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Enter the Bastard and Peter of Pompret. K. John.
Thou hast made me giddy With these ill tidings.—Now, what says the world To your proceedings? do not seek to stuff My head with more ill news, for it is full. Bast
. But, if you be afeard to hear the worst, Then let the worst, unheard, fall on your head.
K. John. Bear with me, cousin; for I was amaz'd' Under the tide: but now I breathe again Aloft the flood; and can give audience To any tongue, speak it of what it will.
Bast. How I have sped among the clergymen, The sums I have collected shall express. But, as I travelled hither through the land, I find the people strangely fantasied; Possess'd with rumours, full of idle dreams; Not knowing what they fear, but full of fear: And here's a prophet,” that I brought with me From forth the streets of Pomfret, whom I found With
many hundreds treading on his heels; To whom he sung, in rude harsh-sounding rhymes, That, ere the next Ascension-day at noon, Your highness should deliver up your crown. K. John. Thou idle dreamer, wherefore didst
thou so? Peter. Foreknowing that the truth will fall out so.
K. John. Hubert, away with him; imprison him; And on that day at noon, whereon, he says,
I was amaz'd -] i. e. stunned, confounded. ? And here's a prophet,] This man was a hermit in great repute with the common people. Notwithstanding the event is said to have fallen out as he had prophesied, the poor fellow was inhumanly dragged at horses' tails through the streets of Warham, and, together with his son, who appears to have been even more innocent than his father, hanged afterwards upon a gibbet. See Holinshed's Chronicle, under the year 1213.
I shall yield up my crown, let him be hang'd:
[Exit HUBERT, with PETER. Hear'st thou the news abroad, who are arriv’d? Bast. The French, my lord; men's mouths are
full of it:
Gentle kinsman, go,
I will seek them out.
before. o, let me have no subject enemies, When adverse foreigners affright my towns With dreadful pomp of stout invasion!Be Mercury, set feathers to thy heels; And fly, like thought, from them to me again. Bast. The spirit of the time shall teach me speed.
[Exit. K. John. Spoke like a spriteful noble gentle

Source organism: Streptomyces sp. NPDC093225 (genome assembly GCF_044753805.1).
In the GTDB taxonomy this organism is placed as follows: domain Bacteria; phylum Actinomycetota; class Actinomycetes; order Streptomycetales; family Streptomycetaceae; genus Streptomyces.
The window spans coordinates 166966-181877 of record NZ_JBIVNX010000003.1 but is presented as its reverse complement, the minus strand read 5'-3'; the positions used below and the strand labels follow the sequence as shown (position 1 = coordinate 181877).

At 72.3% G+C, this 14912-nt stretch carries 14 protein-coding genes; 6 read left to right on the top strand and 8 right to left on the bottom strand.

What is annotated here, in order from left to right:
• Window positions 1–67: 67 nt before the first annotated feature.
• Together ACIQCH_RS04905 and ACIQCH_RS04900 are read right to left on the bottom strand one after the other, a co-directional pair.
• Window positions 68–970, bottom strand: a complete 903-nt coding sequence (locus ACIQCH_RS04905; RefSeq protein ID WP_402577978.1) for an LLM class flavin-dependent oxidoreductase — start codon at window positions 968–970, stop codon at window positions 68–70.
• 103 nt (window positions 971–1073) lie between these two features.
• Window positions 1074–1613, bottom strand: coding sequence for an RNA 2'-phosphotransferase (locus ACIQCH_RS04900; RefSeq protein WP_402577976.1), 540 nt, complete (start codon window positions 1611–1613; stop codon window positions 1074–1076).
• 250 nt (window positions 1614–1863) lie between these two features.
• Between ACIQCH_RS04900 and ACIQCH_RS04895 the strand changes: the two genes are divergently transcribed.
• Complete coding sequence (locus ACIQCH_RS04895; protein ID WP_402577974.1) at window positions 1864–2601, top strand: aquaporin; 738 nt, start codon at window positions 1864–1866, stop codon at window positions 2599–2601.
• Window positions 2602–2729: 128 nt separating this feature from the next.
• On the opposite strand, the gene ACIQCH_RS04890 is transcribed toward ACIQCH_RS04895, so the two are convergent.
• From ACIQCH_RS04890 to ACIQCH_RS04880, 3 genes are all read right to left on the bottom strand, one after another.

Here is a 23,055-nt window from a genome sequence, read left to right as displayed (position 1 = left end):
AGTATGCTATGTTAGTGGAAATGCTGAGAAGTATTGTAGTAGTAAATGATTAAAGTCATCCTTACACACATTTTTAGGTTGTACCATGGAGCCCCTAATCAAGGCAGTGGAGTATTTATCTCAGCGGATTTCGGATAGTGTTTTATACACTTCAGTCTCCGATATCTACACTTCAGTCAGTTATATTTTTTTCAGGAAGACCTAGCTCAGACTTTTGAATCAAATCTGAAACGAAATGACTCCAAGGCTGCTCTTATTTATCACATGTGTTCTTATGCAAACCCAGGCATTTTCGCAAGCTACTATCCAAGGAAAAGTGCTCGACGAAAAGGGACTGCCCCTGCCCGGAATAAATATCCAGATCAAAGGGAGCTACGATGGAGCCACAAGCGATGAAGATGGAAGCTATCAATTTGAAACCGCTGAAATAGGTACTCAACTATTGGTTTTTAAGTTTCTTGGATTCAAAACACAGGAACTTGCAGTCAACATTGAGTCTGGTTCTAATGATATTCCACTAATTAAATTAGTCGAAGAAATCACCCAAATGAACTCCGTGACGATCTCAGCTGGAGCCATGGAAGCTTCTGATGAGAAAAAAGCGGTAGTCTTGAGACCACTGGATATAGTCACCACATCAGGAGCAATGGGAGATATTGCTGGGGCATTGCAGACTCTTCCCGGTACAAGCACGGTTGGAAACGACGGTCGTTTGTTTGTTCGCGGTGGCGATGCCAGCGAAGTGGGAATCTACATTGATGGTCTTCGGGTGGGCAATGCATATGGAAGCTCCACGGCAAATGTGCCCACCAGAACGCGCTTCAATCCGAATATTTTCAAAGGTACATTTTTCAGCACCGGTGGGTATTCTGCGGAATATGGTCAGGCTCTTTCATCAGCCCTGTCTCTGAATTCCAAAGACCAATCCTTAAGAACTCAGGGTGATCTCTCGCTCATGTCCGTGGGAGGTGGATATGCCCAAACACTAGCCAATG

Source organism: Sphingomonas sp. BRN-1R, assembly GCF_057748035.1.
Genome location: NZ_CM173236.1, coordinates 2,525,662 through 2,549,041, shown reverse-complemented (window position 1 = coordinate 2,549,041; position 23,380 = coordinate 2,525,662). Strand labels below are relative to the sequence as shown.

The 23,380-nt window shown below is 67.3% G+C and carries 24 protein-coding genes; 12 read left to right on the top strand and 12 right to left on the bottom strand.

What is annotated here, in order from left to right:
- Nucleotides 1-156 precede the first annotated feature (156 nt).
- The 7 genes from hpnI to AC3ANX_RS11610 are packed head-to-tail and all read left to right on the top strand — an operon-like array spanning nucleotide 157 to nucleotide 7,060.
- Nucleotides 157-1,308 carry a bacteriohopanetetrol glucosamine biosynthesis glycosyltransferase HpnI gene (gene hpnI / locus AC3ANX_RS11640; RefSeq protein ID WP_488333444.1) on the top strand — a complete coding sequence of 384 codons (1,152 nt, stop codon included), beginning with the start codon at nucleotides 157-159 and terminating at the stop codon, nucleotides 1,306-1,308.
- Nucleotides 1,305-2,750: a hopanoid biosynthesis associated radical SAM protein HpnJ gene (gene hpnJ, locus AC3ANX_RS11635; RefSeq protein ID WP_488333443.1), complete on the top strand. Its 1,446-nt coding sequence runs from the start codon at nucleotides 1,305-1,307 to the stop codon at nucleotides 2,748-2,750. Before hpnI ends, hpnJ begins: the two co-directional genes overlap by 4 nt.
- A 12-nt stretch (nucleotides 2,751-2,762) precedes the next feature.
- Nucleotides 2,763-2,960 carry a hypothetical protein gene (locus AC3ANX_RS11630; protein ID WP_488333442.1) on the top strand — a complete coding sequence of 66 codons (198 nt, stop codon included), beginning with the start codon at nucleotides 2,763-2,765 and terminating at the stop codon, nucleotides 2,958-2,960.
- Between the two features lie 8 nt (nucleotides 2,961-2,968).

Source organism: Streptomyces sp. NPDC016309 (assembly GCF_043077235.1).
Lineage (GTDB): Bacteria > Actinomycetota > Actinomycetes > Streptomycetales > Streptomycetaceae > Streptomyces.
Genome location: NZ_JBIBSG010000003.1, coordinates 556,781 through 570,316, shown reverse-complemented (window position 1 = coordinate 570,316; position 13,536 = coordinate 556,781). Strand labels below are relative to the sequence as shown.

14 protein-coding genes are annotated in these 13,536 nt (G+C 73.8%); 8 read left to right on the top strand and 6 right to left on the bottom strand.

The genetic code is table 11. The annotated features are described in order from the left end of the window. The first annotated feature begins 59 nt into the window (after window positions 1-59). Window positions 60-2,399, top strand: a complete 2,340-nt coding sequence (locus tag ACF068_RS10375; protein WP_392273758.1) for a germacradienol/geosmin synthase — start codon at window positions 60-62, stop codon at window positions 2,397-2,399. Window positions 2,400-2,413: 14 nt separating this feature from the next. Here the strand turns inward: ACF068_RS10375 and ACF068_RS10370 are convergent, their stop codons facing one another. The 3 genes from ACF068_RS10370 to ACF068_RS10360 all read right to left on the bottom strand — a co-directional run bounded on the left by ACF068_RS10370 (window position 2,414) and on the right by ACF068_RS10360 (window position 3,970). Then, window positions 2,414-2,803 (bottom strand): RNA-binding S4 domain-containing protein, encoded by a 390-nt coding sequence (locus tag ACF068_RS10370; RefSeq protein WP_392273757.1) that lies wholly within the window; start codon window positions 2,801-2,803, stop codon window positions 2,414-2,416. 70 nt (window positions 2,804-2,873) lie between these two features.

Go after him; for he, perhaps, shall need
. K. John. My mother dead!
s Deliver him to safety,] That is, Give him into safe custody.
Re-enter Hubert. Hub. My lord, they say, five moons were seen
K. John. Five moons?
Old men, and beldams,
- five moons were seen to-night: &c.] This incident is mentioned by few of our historians. i bave met with it no where but in Matthew of Westminster and Polydore Virgil, with a small alteration. These kind of appearances were more common about that time than either before or since. GREY.
slippers, (which his nimble haste Had falsely thrust upon contrary feet,)] Dr. Johnson says, “I know not how the commentators understand this important pas. sage, which, in Dr. Warburton's edition, is marked as eminently beautiful, and, on the whole, not without justice. But Shakspeare seems to have confounded the man's shoes with his gloves. He that is frighted or hurried may put his hand into the
wrong glove, but either shoe will equally admit either foot. The author seems to be disturbed by the disorder which he describes.” But Dr. Jobnson forgets that ancient slippers might possibly be very different from modern ones, and the commentators have produced many passages to prove the shoe, boot, &c. were right and left legged.
Made it no conscience to destroy a prince.
Hub. My lord,
made a pause,
off, And those thy fears might have wrought fears in But thou didst understand me by my signs, And didst in signs again parley with sin; Yea, without stop, didst let thy heart consent, And, consequently, thy rude hand to act The deed, which both our tongues held vile to
Out of my sight, and never see me more!
Hub. Arm you against your other enemies,
9 Hadst thou but shook thy head, &c.] There are many touches of nature in this conference of John with Hubert. A man engaged in wickedness would keep the profit to himself, and transfer the guilt to his accomplice. These reproaches, vented against Hubert, are not the words of art or policy, but the eruptions of a mind swelling with a consciousness of a crime, and desirous of discharging its misery on auother.
This account of the timidity of guilt is drawn ab ipsis recessibus mentis, from the intimate knowledge of mankind, particularly that line in which he says, that to have bid him tell his tale in express words, would have struck him dumb; nothing is more certain than that bad men use all the arts of fallacy upon themselves, palliate their actions to their own minds by gentle terms, and hide themselves from their own detection in ambiguities and subterfuges.